Any Port in a Storm: A Silent Fly in Google Voice’s Otherwise Lovely Ointment


I was finally able to port my cell number to Google Voice during last week’s test period (the porting feature is now open to everyone).  Without going into a lot of detail, let me just say that Google Voice is an awesome (and free) service that anyone even remotely interested in using tech to increase ease and efficiency should be using.  In fact, I’ll port my last remaining land line as soon as land lines can be ported directly to Google Voice.

First, a little about my porting experience, and then a serious problem that greatly detracts from the all-in Google Voice experience.  Anyone from Google Voice who is reading this, feel free to skip to the Sound of Silence section below, where I eloquently describe the problem I desperately want you to fix.

Long and Winding Road

ATT is my cell provider.  I am still under contract.  When I walked into the local and empty ATT store the other morning, I had a plan.  A mighty and logically flawless plan, that initially went nowhere.  I told the customer rep that I wanted to port out my cell number to Google Voice, and then port in my second land line to ATT and have that number become my new cell number.  In essence, I wanted to swap out phone numbers and keep everything else in-place.  Easy peasy.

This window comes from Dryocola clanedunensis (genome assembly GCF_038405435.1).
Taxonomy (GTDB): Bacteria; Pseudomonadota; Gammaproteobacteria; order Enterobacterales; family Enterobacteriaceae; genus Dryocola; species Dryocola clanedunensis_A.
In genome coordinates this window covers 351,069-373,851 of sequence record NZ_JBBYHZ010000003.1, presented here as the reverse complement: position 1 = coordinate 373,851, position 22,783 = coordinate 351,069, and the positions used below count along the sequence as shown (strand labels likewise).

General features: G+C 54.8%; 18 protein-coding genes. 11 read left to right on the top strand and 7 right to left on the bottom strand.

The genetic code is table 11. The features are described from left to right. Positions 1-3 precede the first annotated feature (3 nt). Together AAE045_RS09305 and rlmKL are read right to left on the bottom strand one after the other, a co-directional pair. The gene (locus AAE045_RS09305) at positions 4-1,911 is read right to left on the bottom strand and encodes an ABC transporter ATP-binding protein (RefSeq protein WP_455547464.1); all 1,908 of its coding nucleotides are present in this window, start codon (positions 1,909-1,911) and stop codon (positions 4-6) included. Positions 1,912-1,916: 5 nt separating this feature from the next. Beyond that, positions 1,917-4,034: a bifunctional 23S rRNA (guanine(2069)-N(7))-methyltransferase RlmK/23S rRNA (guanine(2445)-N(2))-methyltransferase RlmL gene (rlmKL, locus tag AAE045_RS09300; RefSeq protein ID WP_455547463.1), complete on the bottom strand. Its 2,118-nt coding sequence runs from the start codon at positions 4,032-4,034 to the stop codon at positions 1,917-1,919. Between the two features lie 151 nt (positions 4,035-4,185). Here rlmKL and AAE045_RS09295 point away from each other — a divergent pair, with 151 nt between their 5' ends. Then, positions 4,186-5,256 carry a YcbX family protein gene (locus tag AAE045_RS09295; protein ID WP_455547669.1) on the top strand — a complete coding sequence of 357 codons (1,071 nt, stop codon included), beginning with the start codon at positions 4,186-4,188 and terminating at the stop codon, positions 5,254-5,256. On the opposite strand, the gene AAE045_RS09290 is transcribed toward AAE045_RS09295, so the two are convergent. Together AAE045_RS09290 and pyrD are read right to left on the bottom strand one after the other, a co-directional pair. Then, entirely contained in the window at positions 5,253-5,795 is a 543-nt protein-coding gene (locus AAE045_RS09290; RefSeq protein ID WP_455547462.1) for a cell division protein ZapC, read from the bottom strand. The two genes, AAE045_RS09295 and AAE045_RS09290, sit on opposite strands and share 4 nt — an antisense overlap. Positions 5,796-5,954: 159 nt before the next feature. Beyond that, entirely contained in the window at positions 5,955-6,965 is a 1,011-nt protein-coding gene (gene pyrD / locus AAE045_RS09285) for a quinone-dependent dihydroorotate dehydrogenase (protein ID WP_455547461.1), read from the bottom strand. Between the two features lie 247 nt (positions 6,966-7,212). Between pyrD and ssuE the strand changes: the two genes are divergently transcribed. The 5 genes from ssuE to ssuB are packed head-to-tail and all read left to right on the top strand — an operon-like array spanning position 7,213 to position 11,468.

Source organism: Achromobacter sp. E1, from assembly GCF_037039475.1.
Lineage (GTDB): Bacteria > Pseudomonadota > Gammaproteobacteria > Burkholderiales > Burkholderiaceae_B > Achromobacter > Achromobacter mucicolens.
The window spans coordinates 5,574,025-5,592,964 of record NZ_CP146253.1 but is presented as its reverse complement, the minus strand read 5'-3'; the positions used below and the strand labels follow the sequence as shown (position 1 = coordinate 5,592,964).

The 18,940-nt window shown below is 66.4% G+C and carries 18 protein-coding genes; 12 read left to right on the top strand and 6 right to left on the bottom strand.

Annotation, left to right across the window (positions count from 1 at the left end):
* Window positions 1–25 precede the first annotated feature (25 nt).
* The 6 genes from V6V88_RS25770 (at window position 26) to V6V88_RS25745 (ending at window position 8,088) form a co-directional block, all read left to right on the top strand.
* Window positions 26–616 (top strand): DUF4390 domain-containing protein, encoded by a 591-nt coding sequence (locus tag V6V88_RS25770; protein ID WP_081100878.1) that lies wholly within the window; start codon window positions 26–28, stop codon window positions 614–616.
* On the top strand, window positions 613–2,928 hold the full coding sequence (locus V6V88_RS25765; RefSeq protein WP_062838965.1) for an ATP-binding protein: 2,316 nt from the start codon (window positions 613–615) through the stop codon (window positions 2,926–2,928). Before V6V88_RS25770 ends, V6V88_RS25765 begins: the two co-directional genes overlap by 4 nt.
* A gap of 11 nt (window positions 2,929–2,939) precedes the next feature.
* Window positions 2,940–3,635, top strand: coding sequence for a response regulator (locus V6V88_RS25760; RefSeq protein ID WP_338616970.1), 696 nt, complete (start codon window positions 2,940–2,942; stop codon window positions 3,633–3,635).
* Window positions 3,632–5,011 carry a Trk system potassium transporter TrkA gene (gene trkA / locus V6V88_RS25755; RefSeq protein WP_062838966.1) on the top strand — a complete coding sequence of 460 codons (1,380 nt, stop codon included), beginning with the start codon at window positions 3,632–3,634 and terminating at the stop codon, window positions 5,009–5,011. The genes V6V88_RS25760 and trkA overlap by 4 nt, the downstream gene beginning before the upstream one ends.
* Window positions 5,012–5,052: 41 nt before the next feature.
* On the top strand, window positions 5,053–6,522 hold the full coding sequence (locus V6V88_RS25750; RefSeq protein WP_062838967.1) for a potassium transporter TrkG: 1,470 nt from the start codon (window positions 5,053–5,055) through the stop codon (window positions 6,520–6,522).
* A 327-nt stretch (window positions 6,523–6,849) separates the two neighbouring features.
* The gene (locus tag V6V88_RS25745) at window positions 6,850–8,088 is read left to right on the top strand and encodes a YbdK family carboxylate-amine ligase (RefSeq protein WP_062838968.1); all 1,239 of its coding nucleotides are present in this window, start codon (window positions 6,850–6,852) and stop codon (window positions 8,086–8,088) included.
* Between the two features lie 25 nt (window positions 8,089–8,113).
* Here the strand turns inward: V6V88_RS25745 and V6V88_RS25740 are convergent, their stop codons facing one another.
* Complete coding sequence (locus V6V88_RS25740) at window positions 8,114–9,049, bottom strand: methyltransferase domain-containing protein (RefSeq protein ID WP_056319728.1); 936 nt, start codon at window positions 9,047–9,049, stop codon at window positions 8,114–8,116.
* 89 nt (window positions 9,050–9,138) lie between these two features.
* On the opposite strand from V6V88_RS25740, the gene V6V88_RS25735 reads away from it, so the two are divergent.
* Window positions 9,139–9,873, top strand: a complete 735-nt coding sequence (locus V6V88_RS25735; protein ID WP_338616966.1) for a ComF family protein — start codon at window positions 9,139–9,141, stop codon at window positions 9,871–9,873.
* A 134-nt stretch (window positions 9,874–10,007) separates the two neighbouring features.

“Oh, hell no.”  Was the gist of the response.  To port out my number would require me to cancel my contract and pay a fat early termination fee.  I was told I could plead my case to customer service, if I wanted to call the toll free number (611).

So I did. And, at least by ATT standards, it went really well.  ATT was very cooperative (I did mention, very nicely, that if I had to pay an early termination fee, I’d surely move all of our lines to Verizon).  Without too much difficulty, ATT was on board.  I was able to start the port-in process for my land line immediately (you need the number and your account number with the current land line carrier).  Porting a land line into ATT Wireless takes 5 days, but once I had the port underway, ATT removed my then current cell number from the contract, so I could port it to Google Voice.  That process takes around 24 hours, and is seamless.

Once I confirmed, via the web site ATT provides when you port-in a number, that the port-in of my land line was complete, I stopped back by the local and again empty ATT store and switched out my SIM card.  When I got there, the basic ATT account system did not yet show my ported-in number, but we were able to find it once my customer rep called the ATT Porting Department.  It took a while to get this all sorted out, but overall it was really easy.

So, finally, I’m ready to experience the full-on Google Voice life.  Not so fast.

The Sound of Silence

I ran home, eager to configure my Google Voice account.

When I went to my Google Voice page, my cell number was already in place (you’ll still get calls from your old Google Voice number for 3 months, to help you make the transition), and automatically removed from my list of  forwarding phones.

This is when the clouds began to darken.